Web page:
When it comes to employment law, a noncompete agreement can be written for a variety of situations. It may include terms and conditions in which an employer agrees not to engage in any business activity with a director competitor. If given to an employee as part of a work contract, they may have to agree not to work for a direct competitor for a certain period of time.
While the right to negotiate cannot be taken away, that does not mean the other party must agree to your terms. They have the right to decline your negotiation offer. From that point, you may either settle on a compromise or terminate your relationship.
A noncompete agreement lawyer can aid the negotiation process. They can help you determine the most appropriate and fair terms of a non-competition agreement, as well as what to ask for in your employment contract.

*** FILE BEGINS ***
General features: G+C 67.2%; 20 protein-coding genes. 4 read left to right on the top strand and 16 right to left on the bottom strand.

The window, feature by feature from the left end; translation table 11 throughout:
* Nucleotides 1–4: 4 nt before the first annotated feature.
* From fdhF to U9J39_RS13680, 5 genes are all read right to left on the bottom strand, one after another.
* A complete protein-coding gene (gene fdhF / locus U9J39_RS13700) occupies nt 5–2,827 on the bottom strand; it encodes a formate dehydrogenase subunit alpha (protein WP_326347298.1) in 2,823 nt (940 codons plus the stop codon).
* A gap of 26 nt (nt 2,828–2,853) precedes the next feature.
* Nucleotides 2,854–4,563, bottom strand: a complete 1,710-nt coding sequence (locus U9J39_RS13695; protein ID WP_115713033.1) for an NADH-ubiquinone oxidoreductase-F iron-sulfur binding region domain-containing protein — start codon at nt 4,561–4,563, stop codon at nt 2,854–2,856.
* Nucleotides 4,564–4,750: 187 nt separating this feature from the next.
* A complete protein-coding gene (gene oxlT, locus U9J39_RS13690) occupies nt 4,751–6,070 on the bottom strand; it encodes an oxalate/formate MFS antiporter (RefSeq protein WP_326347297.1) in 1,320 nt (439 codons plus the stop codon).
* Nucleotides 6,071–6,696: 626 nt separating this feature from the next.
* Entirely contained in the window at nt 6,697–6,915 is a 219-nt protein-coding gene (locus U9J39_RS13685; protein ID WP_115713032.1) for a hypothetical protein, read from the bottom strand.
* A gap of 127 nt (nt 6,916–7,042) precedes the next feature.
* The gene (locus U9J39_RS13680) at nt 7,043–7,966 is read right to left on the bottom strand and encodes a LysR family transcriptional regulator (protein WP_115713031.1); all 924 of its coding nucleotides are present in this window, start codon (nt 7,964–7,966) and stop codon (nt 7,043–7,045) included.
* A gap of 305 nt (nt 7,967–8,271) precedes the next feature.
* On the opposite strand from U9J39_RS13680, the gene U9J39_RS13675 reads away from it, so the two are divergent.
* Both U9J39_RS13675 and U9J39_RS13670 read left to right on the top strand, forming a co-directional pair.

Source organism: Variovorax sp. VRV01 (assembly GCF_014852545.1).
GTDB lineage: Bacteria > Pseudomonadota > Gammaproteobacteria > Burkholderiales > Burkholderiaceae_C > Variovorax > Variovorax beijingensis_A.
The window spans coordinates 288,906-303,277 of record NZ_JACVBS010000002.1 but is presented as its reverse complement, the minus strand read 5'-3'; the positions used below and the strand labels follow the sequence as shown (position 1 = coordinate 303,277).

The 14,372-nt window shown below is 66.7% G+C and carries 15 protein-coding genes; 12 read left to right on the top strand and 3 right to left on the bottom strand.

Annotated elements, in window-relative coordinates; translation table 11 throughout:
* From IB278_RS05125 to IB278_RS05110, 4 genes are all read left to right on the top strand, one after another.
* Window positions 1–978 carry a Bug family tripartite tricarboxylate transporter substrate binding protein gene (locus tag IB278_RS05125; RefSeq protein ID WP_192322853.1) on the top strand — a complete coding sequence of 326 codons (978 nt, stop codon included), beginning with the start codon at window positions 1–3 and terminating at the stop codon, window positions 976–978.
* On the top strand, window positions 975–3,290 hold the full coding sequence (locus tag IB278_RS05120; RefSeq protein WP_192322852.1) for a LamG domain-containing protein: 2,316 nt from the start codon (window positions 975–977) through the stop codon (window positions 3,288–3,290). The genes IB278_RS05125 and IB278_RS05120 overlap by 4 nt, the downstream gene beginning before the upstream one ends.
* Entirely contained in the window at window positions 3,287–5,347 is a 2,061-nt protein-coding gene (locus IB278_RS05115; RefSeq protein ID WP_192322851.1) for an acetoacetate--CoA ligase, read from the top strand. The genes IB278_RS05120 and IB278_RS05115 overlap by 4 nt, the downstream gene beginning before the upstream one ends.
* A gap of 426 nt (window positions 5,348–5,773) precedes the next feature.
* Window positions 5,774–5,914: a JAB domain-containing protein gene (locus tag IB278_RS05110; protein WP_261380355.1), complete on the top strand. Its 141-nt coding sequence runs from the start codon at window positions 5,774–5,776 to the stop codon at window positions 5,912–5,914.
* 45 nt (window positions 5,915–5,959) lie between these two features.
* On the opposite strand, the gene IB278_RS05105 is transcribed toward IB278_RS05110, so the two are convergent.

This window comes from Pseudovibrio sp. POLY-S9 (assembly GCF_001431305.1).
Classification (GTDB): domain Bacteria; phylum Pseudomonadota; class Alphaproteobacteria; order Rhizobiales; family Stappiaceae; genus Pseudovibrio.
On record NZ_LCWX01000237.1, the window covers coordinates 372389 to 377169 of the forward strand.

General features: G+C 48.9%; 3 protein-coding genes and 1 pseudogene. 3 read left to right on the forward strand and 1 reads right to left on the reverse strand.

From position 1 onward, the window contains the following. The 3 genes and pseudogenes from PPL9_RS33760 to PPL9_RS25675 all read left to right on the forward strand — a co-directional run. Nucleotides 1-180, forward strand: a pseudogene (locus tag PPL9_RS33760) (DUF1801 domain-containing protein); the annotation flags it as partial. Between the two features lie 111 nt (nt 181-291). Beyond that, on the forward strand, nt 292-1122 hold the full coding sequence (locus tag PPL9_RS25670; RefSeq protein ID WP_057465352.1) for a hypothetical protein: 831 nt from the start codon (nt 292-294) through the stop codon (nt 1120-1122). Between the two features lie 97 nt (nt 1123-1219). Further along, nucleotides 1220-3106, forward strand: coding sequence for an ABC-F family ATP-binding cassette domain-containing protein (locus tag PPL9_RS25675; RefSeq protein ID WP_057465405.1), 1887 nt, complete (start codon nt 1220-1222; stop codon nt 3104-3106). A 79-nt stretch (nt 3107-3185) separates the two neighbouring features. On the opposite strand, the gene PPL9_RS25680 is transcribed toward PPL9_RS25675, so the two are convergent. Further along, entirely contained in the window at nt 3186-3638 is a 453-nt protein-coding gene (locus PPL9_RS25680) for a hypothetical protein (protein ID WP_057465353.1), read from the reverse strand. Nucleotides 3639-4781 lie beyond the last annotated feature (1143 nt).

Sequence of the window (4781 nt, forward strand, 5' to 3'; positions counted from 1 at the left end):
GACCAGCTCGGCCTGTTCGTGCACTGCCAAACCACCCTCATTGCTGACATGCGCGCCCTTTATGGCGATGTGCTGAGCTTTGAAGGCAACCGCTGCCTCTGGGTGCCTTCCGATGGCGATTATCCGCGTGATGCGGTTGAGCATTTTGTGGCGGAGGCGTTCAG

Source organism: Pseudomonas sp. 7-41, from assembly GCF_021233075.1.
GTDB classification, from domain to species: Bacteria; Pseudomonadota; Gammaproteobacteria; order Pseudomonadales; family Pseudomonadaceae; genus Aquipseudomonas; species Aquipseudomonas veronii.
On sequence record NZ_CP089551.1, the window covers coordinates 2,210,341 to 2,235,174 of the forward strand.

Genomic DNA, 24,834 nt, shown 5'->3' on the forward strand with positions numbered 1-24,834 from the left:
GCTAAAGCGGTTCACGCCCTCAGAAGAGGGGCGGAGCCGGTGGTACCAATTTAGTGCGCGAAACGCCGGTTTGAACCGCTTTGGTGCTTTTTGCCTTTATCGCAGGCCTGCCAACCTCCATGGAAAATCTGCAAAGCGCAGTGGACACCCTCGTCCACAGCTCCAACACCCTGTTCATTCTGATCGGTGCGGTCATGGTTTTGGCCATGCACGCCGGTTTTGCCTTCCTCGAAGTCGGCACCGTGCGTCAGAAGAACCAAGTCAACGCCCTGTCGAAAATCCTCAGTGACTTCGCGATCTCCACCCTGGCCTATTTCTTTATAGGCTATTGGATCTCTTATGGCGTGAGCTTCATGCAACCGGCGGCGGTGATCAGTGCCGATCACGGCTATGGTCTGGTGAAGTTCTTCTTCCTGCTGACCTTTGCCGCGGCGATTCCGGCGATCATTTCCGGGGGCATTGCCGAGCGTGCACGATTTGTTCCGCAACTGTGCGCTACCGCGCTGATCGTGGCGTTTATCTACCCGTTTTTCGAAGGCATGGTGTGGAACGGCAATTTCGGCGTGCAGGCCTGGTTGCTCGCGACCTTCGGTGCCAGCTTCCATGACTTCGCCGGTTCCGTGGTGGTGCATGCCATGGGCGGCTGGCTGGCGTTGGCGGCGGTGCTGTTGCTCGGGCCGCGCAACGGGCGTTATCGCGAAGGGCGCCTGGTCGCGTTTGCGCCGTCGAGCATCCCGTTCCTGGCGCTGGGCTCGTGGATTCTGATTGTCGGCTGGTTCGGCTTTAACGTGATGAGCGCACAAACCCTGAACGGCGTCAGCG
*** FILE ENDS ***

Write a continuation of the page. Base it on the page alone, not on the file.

Negotiable terms in a noncompete agreement include:
- The right to start your own business after employment ends
- The specific duration of time you must avoid looking for work with a competitor after leaving your current organization.
Suppose your current noncompete clause prohibits you from seeking employment with competitors for 1 year. You could negotiate to reduce the time limit to 6 months. This could ensure you can have a job opportunity near you.
Here is an article outlining different parts of a non-compete agreement you may negotiate.
Key Terms in a Noncompete Agreement
Every noncompete agreement has key elements that outline the scope of the agreement and protect a business’s competitive advantage. By learning the key terms of a non-competition agreement, you can better prepare to review one you’re offered and negotiate terms.
Here are the most essential parts of a noncompete agreement you should know.
- Geographic region. It wouldn’t be fair or enforceable for an employer to prevent someone from seeking employment anywhere in the United States. However, they may prohibit working with competitors in the same state for a period of time. In other cases, specific counties or businesses within a distance from the organization will be banned.